Protection from Fracking
- The favoritism shown to natural gas developers and the fossil fuel industry in Pennsylvania is in direct conflict with what is important to our families and communities.
- Natural gas companies spent over $20 million in campaign contributions and lobbying in the Pennsylvania 2014 election.
- Tax breaks given to the fossil fuel industry cost PA taxpayers about $800 each, annually--enough to pay the salary of 50,000 teachers or to repair or replace 2,000 bridges.
- Pennsylvania is the only major gas-producing state in the country without a severance tax.
- Legislative opposition continues against even the most basic environmental regulations on the oil and gas industry, in spite of known health impacts on pregnant women, babies and children.
- Given the proven lack of legislative concern for public health and budget priorities that matter to us, the risks of fracking far outweigh any benefits.
The favoritism shown to natural gas developers and the fossil fuel industry in Pennsylvania is in direct conflict with what is important to our families and communities.
Natural gas companies spent over $20 million in campaign contributions and lobbying in the Pennsylvania 2014 election. For Pennsylvania candidates, this was a 50% increase over the previous election cycle. Not surprisingly...
Fossil Fuel Subsidies: $794 per taxpayer in a single year
A 2015 study finds that Pennsylvania provided more
than $3.2 billion in fossil fuels subsidies during the 2012-2013 fiscal year.
That is $794 for each Pennsylvania taxpayer. That’s enough to pay 50,000 teachers, repair or replace 2,000 bridges, put solar panels on 123,000 homes or pay tuition and board for 170,000 college students.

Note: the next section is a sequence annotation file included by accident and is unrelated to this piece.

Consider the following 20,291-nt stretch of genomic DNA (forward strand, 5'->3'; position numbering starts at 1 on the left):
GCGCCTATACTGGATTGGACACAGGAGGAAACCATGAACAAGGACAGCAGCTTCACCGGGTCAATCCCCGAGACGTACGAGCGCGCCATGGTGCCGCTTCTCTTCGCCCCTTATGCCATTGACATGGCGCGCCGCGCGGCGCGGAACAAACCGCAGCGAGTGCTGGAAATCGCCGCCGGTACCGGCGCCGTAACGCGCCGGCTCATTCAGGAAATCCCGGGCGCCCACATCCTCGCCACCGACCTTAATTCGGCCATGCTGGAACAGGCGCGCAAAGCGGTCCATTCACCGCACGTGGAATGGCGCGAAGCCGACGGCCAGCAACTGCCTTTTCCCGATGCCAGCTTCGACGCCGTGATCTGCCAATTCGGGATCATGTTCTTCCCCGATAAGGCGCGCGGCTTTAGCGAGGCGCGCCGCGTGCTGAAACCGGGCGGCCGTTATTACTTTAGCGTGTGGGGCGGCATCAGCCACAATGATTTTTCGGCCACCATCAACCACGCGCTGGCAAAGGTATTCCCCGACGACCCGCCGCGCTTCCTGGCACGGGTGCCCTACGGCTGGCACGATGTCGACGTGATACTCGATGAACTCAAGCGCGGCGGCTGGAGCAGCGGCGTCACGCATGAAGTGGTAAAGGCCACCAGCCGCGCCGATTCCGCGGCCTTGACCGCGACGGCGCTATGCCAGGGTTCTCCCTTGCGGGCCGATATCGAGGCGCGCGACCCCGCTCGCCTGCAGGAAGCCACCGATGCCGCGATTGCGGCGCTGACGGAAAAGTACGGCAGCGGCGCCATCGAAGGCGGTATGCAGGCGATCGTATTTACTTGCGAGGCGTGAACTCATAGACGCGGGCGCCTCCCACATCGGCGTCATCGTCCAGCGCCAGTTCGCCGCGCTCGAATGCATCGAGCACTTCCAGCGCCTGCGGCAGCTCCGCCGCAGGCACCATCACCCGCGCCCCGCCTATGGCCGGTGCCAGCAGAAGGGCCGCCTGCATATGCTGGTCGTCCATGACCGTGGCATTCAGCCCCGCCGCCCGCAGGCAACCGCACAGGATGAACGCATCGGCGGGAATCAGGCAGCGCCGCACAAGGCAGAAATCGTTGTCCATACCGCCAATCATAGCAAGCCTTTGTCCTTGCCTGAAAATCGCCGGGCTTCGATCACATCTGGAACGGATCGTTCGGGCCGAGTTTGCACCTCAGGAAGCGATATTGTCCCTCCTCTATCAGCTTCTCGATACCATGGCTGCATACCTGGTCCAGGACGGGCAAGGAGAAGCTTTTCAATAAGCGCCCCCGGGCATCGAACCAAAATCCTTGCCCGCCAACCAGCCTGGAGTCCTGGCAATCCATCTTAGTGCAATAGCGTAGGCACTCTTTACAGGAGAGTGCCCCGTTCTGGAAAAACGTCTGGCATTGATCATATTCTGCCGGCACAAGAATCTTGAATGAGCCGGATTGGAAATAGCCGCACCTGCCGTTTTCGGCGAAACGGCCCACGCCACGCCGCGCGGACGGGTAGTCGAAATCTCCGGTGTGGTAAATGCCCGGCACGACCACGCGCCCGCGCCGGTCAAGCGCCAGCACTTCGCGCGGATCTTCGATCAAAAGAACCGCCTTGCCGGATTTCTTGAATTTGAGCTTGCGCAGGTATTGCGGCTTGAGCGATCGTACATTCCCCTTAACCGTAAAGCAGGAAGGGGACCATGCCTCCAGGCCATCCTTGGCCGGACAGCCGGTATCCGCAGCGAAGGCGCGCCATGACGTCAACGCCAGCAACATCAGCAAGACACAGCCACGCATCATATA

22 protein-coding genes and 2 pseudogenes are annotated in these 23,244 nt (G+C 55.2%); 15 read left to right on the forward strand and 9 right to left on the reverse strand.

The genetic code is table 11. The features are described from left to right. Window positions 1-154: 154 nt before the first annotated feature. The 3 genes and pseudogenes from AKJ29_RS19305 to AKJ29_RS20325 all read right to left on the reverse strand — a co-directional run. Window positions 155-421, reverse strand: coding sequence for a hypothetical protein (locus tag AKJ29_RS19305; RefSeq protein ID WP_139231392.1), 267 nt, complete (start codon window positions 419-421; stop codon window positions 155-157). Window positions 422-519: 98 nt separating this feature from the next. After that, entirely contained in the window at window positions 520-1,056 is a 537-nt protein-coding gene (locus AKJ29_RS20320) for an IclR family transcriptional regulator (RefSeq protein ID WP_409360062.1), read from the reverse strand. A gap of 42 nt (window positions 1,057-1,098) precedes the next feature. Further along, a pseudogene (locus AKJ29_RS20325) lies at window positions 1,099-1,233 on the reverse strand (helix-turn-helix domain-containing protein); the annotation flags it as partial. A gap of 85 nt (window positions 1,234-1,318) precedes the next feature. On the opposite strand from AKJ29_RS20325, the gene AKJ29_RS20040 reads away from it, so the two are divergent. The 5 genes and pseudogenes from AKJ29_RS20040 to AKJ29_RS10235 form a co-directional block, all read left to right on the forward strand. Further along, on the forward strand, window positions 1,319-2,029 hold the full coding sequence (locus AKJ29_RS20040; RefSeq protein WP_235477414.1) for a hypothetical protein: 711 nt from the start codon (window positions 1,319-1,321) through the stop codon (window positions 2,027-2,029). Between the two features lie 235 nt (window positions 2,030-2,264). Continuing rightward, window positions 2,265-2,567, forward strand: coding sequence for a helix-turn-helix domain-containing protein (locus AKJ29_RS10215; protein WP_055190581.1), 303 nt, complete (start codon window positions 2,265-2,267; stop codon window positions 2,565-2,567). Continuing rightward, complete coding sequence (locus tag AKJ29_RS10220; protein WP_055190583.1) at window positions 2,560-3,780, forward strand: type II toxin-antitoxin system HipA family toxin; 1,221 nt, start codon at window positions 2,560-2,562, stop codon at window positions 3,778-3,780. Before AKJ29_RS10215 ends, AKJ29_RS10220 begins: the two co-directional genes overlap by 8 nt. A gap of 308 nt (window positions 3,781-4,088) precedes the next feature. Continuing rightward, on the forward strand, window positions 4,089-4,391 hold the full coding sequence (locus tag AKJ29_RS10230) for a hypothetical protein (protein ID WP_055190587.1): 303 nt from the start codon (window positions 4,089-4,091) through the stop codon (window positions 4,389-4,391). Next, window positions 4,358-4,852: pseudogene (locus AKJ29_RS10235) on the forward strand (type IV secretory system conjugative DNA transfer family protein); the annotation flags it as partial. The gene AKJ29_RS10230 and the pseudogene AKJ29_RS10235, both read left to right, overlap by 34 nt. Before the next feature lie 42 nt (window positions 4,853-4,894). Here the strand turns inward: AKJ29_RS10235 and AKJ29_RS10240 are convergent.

Nearly all of these subsidies came in the form of tax breaks. For example, oil and gas reserves and operating wells are exempt from property taxes.
No Severance Tax
A severance tax is tax on the amount of a non-renewable natural resource that is extracted. Pennsylvania is the only major gas-producing state in the country without a severance tax.
Instead, we have an "impact fee," which is one flat rate fee paid per well (no matter how much gas is pumped out of the well).
The "effective rate" takes the volume into account. It divides the revenue from the fees by the market value of the gas produced from the wells.
Last year, the state's Independent Fiscal Office found that the effective rate has steadily declined, from 5.3% in 2011 to 2.1% in 2014.
Pennsylvania has one of the lowest effective natural gas tax rates in the country.
Opposition to Basic Environmental Regulations
A new wave of recent studies demonstrate links between proximity to fracking operations and public health risks, including cardiovascular events, underweight babies, birth defects, neurological issues and overall hospital admissions. New York and Maryland already have moratoriums on fracking over concerns for public health.
Yet, our elected officials in Harrisburg continue to resist even basic regulations on oil and gas industry to ensure public health, protect public resources, address landowner concerns and improve transparency.
Our False Sense of Security
Fracking, so far, is something that happens elsewhere. Areas
in the 145th district are currently under two temporary fracking moratoriums that prevent fracking from happening here. This could change at any
time, putting our area at direct risk of fracking and its threat to
our environment, community and public health.
Bucks and Montgomery counties sit atop the South Newark Basin shale formation. A 2012 U.S Geological Survey report found this basin to be the third largest region for untapped natural gas resources on the East Coast. It and has seen little activity yet, but is currently and quietly being studied.